Ashley Tibollo 03:15
And how do you think your experience during a pandemic would have been different had you not decided to make that big change?

Janine Brown 03:27
That it would have been very hard, I think it would have been hard for me to find enjoyment in the day to day just because I you know, with lock downs, I couldn't really go anywhere. I couldn't really see anybody. So it was very lonely. Like I mentioned in the previous interview, like me, my parents are, you know, I love them, they're my family, but we don't have the same views on certain things. Which would have just made it a very tense situation for I mean, probably everybody but probably mostly me because you know, I'm, I'm the outlier. So I would have just felt very isolated, even being home with more than with more people, it still would have been a very isolating experience. So I definitely think it was the the best move I could have made for like my mental health. Honestly, my physical health too, because we did workouts together, we went on walks. I came up with my own workout routines that I did with my best friend, we challenged each other and it just became such a positive thing to just be in a new environment for me have other things to think about. And it just it honestly just gave me so much perspective on on like the real world I guess because instead of being locked in You know, instead of being locked in one box, I was technically locked in a different box. But it was, it was doing things that were new and interesting. And I was able to, like, expand my horizons a lot.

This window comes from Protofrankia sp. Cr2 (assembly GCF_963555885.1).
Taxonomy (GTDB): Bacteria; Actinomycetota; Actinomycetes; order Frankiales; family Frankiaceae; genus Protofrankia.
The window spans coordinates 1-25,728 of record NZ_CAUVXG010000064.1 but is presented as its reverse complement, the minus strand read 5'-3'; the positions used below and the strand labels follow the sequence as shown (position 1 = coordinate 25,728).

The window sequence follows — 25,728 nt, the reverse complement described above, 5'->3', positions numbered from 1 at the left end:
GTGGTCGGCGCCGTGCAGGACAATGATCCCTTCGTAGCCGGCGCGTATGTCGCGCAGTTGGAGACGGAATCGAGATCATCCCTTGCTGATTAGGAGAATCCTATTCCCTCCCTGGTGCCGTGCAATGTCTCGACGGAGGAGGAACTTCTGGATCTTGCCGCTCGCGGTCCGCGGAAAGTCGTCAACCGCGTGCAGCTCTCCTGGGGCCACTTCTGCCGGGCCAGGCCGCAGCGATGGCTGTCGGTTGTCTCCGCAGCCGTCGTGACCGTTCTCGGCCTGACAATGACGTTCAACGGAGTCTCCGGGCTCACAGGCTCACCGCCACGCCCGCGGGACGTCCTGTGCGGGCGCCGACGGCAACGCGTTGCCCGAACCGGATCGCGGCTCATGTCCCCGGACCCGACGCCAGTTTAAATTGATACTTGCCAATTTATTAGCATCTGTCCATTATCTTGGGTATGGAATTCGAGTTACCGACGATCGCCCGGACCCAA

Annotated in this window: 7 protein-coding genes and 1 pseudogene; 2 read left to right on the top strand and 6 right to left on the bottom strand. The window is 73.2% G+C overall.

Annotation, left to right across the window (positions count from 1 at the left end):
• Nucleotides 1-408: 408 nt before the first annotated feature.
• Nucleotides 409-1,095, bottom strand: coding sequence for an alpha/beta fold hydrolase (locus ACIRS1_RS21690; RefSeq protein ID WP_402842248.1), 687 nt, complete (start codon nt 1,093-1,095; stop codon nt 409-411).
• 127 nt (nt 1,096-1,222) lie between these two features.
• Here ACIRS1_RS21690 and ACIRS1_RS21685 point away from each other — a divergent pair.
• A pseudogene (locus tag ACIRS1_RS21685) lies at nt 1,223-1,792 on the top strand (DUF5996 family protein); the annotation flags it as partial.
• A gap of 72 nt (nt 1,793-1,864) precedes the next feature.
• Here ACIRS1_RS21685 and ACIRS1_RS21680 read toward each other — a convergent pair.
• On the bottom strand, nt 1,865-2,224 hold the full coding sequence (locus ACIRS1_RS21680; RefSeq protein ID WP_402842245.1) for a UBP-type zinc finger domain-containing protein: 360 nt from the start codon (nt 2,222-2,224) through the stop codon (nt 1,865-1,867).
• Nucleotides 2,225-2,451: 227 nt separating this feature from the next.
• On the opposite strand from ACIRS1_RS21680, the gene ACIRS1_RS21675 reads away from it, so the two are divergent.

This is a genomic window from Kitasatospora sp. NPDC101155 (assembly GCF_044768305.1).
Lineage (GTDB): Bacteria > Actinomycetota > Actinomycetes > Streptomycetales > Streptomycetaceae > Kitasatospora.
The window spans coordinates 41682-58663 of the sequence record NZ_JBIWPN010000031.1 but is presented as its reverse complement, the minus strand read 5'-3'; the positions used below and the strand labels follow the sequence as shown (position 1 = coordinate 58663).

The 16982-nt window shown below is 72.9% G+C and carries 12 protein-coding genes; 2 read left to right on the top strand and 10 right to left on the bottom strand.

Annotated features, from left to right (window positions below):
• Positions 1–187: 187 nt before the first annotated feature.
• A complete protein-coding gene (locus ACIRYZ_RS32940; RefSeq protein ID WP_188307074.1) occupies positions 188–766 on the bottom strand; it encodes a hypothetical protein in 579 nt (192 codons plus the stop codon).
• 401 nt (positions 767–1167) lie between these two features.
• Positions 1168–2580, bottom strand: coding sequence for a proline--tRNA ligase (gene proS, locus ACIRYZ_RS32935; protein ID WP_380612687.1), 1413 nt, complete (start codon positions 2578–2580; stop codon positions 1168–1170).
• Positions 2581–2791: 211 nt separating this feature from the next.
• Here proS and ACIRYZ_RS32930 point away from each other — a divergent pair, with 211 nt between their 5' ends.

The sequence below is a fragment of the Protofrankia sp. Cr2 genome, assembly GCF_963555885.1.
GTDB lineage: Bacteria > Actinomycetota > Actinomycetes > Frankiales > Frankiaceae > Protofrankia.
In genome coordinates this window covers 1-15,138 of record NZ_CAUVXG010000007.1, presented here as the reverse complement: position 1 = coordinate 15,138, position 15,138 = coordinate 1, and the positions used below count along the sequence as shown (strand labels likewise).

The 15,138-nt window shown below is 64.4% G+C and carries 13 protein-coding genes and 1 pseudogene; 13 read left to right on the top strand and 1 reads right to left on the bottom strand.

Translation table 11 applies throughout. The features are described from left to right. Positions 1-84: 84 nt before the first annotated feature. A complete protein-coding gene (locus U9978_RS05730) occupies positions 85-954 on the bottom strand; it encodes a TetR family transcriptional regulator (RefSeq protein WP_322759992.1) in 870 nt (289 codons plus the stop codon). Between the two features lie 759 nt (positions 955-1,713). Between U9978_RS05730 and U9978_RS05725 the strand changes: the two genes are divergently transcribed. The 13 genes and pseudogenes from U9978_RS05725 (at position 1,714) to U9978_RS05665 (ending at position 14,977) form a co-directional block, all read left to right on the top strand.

Ashley Tibollo 05:12
I'm glad it worked out so well for you. Um, did anyone like caution you against it?

Janine Brown 05:19
I mean, I cautioned me against it. Because I, surprisingly, my parents were not super vocal about it. I don't think that they like approved necessarily, but they they didn't tell me, this is a terrible idea. You shouldn't be doing it. They were fairly supportive in that, you know, they let me go they they said I could always, you know, come back or call them if there was anything that happened.

Janine Brown 05:53